Learning About Male Breast Cancer
- Jim Allen, 65, is a stage 3 male breast cancer survivor.
- After multiple doctors dismissed his breast lump as a cyst, he is determined to raise awareness by sharing his story.
- Possible symptoms for male breast cancer can include: a lump or swelling, skin dimpling or puckering, nipple retraction (turning inward), redness or scaling, or nipple discharge.
- Music mogul Mathew Knowles – father of Beyonce and Solange Knowles – is a male breast cancer survivor who works to spread awareness of the disease.
- His first symptom of the disease was blood appearing on his white T-shirts and sheets.
Allen, 65, began his cancer journey when he noticed a lump in his breast.Read More
“Three to four doctors had analyzed it and each time I was told it was cyst. I never thought it was anything else.”
RELATED: How Tough Guy ‘Shaft’ Actor Richard Roundtree, 80, Beat Male Breast Cancer: What Has Changed Since His Diagnosis 30 Years Ago?
Prior to a planned vacation, Allen decided he wanted the lump removed because he would be sunbathing. But the simple removal procedure turned out to be exactly what he needed to get a correct diagnosis.
“I went to a nearby health center in which there was a doctor there that could do small surgeries,” he said. “He agreed to take the cyst out with a local anesthetic. He started digging and he did build up quite a sweat on himself. The digging took about 20 minutes or so but he did manage to take it out. He then told me he would send it for a biopsy.”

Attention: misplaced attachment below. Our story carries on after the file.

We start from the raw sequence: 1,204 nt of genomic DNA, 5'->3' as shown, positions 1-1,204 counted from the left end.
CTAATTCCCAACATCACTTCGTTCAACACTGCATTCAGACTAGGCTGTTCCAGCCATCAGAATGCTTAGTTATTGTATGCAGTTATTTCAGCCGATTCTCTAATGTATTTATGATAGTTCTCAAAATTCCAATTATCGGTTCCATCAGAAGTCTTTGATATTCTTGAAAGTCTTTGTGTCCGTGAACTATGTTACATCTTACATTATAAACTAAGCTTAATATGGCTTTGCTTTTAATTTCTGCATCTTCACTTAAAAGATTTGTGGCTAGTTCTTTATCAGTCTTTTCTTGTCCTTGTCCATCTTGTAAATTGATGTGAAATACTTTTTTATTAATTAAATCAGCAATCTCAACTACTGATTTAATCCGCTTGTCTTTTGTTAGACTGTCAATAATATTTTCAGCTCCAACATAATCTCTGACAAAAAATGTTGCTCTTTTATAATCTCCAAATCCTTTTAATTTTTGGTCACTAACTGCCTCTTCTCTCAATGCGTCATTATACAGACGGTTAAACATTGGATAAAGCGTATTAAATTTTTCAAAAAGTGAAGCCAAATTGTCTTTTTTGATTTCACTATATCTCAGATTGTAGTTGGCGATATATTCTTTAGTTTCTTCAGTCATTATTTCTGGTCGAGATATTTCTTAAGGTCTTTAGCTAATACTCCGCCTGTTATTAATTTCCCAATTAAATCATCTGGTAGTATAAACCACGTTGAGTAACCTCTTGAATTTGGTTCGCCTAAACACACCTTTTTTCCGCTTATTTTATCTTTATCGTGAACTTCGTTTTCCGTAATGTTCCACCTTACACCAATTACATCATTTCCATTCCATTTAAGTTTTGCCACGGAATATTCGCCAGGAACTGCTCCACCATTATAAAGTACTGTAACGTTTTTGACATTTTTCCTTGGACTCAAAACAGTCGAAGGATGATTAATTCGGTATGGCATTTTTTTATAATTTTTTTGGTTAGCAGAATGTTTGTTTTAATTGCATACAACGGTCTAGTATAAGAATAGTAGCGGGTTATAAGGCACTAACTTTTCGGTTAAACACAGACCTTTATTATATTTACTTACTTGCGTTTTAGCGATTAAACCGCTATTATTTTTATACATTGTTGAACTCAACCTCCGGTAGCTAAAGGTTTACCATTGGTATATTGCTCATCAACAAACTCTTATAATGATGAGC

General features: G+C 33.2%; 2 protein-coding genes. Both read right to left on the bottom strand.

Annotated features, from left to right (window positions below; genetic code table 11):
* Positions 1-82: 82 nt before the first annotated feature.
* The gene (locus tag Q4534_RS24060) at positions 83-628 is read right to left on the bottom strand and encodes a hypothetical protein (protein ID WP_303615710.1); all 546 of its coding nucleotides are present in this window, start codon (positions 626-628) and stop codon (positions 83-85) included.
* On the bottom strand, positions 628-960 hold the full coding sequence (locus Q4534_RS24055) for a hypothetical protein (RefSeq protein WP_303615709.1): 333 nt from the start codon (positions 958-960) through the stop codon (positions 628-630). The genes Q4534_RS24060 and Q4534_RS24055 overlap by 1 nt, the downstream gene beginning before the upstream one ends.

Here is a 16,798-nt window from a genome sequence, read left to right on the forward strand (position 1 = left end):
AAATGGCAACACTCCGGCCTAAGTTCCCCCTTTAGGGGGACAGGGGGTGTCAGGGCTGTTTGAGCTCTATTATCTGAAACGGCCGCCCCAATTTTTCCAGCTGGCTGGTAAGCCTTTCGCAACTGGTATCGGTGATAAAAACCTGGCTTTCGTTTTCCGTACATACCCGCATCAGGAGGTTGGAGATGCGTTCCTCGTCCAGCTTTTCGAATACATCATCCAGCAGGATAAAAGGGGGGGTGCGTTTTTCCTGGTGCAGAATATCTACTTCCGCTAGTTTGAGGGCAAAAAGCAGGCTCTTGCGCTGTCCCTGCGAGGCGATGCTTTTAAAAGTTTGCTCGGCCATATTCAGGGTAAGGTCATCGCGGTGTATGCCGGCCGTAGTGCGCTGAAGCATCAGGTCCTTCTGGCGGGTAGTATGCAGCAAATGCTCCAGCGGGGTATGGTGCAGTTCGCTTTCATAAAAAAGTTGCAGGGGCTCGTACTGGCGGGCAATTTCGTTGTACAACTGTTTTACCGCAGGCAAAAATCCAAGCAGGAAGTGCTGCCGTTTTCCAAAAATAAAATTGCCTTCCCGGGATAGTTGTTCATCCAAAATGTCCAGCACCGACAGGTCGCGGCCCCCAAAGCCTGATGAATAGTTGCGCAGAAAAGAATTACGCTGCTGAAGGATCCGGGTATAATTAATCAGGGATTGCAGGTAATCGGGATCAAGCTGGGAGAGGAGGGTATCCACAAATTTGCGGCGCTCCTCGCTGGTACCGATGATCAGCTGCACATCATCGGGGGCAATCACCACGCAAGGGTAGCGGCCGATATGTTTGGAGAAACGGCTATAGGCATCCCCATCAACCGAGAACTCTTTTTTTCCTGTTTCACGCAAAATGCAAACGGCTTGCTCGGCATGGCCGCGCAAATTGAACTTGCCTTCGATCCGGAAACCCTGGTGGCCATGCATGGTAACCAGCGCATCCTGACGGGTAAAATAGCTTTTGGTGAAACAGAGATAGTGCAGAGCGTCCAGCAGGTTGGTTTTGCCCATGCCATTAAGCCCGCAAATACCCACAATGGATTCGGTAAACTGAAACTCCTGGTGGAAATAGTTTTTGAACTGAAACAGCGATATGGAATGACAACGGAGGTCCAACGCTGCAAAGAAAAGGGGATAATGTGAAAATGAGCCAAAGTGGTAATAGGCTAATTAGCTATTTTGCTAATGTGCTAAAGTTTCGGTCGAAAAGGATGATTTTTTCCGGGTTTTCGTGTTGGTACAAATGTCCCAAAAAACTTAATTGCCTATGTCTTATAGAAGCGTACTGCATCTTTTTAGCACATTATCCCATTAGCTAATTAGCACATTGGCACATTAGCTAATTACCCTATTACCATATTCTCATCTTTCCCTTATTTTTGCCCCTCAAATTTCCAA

Biopsy results led to his stage 3 male breast cancer diagnosis in August 2018. For treatment, he needed a mastectomy, lymph node removal and radiotherapy. Everything went well, but Allen couldn’t help but feel alone.
“I never met any men going through breast cancer,” he said. “I think I felt a bit isolated. All the nurses and doctors were wonderful. There are quite a few support groups for women and maybe men in general are less talkative about medical problems. It made me feel really lonely.”
Allen is still cancer free today, but he’s currently on a 10-year medication. By sharing his story, he hopes to raise crucial awareness and encourage men to speak up when they notice any changes to their health.
“Maybe men might find it embarrassing to talk about breast cancer and put off this sort of thing,” he said. “I think we need to get men talking about it, checking for signs and doing something about any worries they have.
“I get it – I didn’t know you could get breast cancer as a man either. If as a man you find a cyst on your chest, get it checked. It could be something else – you never know.”
Understanding Male Breast Cancer
Male breast cancer is a lot less common than breast cancer in women, but it still certainly happens. In fact, the American Cancer Society estimates about 2,800 new cases of invasive male breast cancer will be diagnosed in the Unites States in 2023.
According to the American Cancer Society, possible symptoms of breast cancer in men to watch for include:
- A lump or swelling, which is often (but not always) painless
- Skin dimpling or puckering
- Nipple retraction (turning inward)
- Redness or scaling of the nipple or breast skin
- Discharge from the nipple
In addition, you could feel a lump or swelling under the arm or around the collar bone if the breast cancer has spread to the lymph nodes there. No matter what, always talk to a doctor if you notice any changes to your breasts.
If You Feel Something, Say Something — Men Ignore Symptoms Too Often
Two-time breast cancer survivor Marc Futterweit previously spoke with SurvivorNet about the importance of erasing the stigma around male breast cancer and encouraging men to speak up about symptoms.